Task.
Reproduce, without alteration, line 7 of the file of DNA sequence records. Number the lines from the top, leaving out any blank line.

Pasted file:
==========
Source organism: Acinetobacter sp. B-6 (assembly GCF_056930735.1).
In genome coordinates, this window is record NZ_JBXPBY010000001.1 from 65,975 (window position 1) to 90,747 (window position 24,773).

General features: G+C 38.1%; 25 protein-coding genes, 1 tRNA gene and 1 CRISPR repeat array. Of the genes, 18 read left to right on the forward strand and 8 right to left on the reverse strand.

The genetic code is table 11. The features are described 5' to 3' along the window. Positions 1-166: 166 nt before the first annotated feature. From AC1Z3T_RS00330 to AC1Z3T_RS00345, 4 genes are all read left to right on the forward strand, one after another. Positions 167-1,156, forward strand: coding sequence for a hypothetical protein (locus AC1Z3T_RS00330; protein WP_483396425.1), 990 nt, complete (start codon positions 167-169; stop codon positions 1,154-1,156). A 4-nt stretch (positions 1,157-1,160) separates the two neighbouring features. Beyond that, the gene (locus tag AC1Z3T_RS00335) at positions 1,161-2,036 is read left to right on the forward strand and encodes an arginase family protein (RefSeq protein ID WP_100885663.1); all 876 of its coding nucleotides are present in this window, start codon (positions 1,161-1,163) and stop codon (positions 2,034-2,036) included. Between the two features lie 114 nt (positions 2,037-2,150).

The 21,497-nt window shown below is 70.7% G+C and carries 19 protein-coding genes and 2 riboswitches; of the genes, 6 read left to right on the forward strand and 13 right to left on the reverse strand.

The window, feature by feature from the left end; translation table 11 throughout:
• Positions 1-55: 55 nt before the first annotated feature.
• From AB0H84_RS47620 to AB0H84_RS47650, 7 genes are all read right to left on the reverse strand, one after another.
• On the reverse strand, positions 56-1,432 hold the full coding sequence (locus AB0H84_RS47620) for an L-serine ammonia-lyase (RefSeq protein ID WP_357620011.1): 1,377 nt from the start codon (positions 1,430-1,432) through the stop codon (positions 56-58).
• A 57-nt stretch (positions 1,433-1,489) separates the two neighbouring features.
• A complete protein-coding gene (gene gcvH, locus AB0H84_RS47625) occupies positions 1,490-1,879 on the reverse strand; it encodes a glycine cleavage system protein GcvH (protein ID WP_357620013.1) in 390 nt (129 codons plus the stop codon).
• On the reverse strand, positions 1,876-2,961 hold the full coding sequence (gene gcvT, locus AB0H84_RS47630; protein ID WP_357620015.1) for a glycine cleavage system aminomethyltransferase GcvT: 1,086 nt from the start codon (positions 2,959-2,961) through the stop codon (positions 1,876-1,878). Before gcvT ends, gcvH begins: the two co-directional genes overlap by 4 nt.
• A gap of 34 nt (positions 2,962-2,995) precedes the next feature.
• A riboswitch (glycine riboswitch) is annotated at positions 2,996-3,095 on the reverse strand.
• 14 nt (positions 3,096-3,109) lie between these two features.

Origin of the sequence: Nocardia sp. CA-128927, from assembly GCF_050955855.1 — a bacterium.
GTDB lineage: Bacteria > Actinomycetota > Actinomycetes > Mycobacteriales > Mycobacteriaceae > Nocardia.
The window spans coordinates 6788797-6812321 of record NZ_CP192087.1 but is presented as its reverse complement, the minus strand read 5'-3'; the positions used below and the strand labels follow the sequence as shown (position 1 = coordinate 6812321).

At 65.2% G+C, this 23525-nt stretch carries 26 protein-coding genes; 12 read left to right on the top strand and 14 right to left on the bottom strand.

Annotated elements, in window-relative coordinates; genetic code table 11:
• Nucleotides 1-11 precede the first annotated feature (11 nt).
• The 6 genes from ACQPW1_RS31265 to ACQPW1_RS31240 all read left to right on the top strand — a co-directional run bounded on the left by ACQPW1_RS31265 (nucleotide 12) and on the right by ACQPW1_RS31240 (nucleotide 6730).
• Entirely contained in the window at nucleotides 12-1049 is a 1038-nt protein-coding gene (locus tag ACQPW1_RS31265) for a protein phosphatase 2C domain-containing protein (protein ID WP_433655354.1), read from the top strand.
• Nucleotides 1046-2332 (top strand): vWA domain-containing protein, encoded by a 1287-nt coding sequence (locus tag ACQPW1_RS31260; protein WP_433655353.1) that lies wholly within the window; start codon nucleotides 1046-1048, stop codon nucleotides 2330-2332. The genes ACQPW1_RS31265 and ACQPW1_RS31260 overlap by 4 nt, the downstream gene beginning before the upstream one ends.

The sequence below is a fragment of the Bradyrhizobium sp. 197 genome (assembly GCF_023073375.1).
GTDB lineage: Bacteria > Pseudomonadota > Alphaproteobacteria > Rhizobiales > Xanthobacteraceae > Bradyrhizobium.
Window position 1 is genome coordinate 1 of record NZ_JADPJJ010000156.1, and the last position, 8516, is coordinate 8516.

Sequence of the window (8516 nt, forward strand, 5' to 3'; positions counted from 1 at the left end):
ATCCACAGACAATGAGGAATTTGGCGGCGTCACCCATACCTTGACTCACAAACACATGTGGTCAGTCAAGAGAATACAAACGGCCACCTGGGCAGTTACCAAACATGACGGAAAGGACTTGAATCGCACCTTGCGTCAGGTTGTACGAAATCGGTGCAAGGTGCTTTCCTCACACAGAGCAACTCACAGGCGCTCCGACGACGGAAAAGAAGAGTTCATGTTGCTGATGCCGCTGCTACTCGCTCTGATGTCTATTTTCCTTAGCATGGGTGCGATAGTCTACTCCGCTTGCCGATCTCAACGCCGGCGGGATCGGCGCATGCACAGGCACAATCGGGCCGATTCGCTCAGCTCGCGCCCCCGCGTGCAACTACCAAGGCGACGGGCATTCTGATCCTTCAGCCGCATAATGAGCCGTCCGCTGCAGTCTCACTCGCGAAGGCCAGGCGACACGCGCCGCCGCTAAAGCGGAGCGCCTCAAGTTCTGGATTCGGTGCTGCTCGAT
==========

• Positions 1-55: 55 nt before the first annotated feature.